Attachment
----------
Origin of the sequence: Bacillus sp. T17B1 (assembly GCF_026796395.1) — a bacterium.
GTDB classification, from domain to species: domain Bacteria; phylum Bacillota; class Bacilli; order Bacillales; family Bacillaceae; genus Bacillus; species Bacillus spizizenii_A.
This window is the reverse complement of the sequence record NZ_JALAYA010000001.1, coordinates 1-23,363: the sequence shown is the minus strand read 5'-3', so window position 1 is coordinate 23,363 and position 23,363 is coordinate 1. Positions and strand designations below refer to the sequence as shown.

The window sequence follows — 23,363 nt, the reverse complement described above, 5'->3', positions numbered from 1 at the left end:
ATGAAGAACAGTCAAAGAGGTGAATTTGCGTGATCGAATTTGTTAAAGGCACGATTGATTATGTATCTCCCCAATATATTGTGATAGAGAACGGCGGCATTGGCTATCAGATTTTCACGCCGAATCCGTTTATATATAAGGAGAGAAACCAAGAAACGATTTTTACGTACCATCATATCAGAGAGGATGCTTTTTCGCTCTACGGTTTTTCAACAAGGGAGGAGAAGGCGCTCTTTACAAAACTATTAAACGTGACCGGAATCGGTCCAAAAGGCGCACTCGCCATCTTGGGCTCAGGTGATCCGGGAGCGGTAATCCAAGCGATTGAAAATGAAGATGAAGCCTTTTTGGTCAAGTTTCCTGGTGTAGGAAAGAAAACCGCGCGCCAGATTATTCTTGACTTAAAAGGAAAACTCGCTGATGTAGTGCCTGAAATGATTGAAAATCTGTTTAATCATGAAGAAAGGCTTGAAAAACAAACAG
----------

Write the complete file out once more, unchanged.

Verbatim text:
Origin of the sequence: Bacillus sp. T17B1 (assembly GCF_026796395.1) — a bacterium.
GTDB classification, from domain to species: domain Bacteria; phylum Bacillota; class Bacilli; order Bacillales; family Bacillaceae; genus Bacillus; species Bacillus spizizenii_A.
This window is the reverse complement of the sequence record NZ_JALAYA010000001.1, coordinates 1-23,363: the sequence shown is the minus strand read 5'-3', so window position 1 is coordinate 23,363 and position 23,363 is coordinate 1. Positions and strand designations below refer to the sequence as shown.

The window sequence follows — 23,363 nt, the reverse complement described above, 5'->3', positions numbered from 1 at the left end:
ATGAAGAACAGTCAAAGAGGTGAATTTGCGTGATCGAATTTGTTAAAGGCACGATTGATTATGTATCTCCCCAATATATTGTGATAGAGAACGGCGGCATTGGCTATCAGATTTTCACGCCGAATCCGTTTATATATAAGGAGAGAAACCAAGAAACGATTTTTACGTACCATCATATCAGAGAGGATGCTTTTTCGCTCTACGGTTTTTCAACAAGGGAGGAGAAGGCGCTCTTTACAAAACTATTAAACGTGACCGGAATCGGTCCAAAAGGCGCACTCGCCATCTTGGGCTCAGGTGATCCGGGAGCGGTAATCCAAGCGATTGAAAATGAAGATGAAGCCTTTTTGGTCAAGTTTCCTGGTGTAGGAAAGAAAACCGCGCGCCAGATTATTCTTGACTTAAAAGGAAAACTCGCTGATGTAGTGCCTGAAATGATTGAAAATCTGTTTAATCATGAAGAAAGGCTTGAAAAACAAACAG